Warning issued over 100s of ‘exploding whales’ on NZ beach

Warning issued over 100s of ‘exploding whales’ on NZ beach
The New Zealand Department of Conservation has closed off a beach where hundreds of pilot whales are stranded amid fears the rotting carcasses could “explode” on volunteers helping with the clean up operation.

While attempts to clean up the several hundred dead whales that have washed up on a narrow sand spit in Golden Bay since Thursday, Mike Ogle, DOC’s operations manager, has described the carcasses as "just nasty" while also warning people to keep their distance.

"These things explode from the stomach and if you're standing right there it's not very nice getting a 'gut bomb' on your face,” Ogle said, adding that arrangements to clear the beach of the unfortunate sea creatures will be made on Monday.

"We will combine all the methods in the past to dispose of them, and that involves dragging them using trucks and dumping some in the dunes and leaving others in the waves to wash over them."

Described by Project Jonah, a New Zealand animal rights NGO, as “one of the worst [strandings] in NZ history,” some 416 whales washed up on the shore earlier this week, the majority of which perished despite help from hundreds of volunteers.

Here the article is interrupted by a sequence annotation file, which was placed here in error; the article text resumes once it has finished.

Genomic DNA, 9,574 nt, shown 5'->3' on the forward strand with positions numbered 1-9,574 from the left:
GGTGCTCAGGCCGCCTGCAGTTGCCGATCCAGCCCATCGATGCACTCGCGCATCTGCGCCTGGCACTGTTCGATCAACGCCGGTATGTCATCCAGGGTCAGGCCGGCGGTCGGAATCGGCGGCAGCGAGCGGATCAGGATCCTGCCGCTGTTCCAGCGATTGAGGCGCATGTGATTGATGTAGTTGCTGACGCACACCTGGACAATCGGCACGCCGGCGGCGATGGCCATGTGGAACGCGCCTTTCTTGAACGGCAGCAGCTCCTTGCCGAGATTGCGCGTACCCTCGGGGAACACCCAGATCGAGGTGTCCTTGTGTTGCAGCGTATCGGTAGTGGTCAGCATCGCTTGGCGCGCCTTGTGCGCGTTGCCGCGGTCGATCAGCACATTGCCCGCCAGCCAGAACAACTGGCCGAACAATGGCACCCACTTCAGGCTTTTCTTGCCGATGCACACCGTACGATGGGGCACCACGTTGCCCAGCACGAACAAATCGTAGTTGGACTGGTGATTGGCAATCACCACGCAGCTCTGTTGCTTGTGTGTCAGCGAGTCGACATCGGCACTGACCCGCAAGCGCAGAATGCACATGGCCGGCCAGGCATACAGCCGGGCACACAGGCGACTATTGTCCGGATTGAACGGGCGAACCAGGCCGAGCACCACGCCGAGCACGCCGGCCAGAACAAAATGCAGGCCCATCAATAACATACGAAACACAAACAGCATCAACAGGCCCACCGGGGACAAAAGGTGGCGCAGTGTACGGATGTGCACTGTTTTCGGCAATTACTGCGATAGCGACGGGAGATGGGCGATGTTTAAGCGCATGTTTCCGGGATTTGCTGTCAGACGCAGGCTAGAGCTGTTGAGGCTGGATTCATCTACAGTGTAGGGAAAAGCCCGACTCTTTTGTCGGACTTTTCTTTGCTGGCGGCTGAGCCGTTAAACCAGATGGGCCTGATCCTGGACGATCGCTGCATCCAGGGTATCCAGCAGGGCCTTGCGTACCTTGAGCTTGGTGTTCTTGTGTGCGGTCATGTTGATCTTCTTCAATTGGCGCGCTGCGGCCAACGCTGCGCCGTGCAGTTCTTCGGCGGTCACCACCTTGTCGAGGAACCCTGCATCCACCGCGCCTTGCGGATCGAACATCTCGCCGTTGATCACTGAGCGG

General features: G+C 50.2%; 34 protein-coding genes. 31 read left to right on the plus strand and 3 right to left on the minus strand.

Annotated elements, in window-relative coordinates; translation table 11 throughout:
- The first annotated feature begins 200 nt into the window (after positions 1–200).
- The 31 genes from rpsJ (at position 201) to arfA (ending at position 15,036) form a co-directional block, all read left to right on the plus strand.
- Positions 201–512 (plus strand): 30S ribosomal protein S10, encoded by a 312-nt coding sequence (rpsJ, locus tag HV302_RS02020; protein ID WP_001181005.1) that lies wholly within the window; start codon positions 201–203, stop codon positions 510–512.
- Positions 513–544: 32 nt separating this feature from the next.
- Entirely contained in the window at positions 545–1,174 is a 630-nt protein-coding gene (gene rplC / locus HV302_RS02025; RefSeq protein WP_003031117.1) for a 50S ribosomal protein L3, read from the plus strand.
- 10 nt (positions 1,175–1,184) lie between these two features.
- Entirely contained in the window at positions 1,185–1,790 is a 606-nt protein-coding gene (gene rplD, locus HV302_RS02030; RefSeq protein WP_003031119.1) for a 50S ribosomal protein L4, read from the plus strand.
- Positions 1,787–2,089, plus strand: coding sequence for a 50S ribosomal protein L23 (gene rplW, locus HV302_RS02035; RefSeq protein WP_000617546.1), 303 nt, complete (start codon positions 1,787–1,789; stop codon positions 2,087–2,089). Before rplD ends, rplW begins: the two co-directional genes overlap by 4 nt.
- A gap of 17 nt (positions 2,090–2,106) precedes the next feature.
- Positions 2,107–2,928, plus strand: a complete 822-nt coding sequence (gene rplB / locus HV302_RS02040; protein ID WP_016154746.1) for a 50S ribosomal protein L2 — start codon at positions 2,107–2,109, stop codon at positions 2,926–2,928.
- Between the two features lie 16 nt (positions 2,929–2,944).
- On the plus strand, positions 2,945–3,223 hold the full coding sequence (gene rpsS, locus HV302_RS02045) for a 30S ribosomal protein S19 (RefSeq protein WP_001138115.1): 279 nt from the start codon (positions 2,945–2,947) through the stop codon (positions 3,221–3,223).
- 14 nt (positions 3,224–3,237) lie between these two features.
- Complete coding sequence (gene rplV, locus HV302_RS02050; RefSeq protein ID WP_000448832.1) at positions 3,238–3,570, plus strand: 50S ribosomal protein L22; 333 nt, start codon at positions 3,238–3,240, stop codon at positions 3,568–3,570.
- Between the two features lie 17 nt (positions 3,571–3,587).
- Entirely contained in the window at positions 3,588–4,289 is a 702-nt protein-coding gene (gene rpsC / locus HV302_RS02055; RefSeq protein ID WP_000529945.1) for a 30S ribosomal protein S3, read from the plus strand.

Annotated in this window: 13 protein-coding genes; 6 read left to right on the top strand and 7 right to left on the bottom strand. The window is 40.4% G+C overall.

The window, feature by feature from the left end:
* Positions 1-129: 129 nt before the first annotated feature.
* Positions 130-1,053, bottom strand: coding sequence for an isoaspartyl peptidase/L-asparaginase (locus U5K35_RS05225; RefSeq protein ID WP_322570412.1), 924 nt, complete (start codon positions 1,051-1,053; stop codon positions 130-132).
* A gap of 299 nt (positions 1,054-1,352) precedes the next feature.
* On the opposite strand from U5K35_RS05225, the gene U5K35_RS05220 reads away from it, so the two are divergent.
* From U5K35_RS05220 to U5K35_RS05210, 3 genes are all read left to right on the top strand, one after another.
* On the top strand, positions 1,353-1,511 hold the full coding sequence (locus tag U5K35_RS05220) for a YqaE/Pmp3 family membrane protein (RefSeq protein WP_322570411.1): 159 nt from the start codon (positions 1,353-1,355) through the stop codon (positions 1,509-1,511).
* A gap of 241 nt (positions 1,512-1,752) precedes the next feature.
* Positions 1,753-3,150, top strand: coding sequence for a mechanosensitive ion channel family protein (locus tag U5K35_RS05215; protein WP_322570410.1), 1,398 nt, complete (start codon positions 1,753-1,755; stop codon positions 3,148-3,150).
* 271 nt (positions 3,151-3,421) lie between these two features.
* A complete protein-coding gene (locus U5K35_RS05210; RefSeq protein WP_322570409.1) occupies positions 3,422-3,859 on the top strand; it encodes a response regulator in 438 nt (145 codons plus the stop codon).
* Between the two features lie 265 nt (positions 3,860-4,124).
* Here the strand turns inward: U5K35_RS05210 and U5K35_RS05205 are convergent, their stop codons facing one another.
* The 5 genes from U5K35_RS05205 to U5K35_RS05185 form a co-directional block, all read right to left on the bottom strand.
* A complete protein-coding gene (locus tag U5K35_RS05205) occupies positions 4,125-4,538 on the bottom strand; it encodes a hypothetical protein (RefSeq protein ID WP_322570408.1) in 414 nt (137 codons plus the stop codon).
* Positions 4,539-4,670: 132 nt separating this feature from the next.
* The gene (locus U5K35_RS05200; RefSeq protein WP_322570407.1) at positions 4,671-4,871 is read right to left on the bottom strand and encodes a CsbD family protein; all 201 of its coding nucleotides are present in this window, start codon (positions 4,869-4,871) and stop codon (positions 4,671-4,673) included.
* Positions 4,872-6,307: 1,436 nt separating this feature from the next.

Another 200 whales became stranded near the original site on Friday prompting the DOC and Project Jonah to call for even more volunteers.

READ MORE: 80 pilot whales rescued in epic NZ stranding, but 200 more wash up on shore (PHOTOS)

Dedicated animal lovers saved 100 of the whales but matters were complicated Sunday when a further 18 washed up on another beach, less than a kilometer away. All but two have since rejoined their pod of some 200 whales swimming close to the shore.

Farewell Spit is notorious for being a trap for the mammals. In February 2015, about 190 whales were stranded on the beach there.

There are several hypotheses for the mass strandings. Some scientists think geomagnetic anomalies may be causing navigation errors, while others believe the whales may be following sick or younger members of the group onto the shore.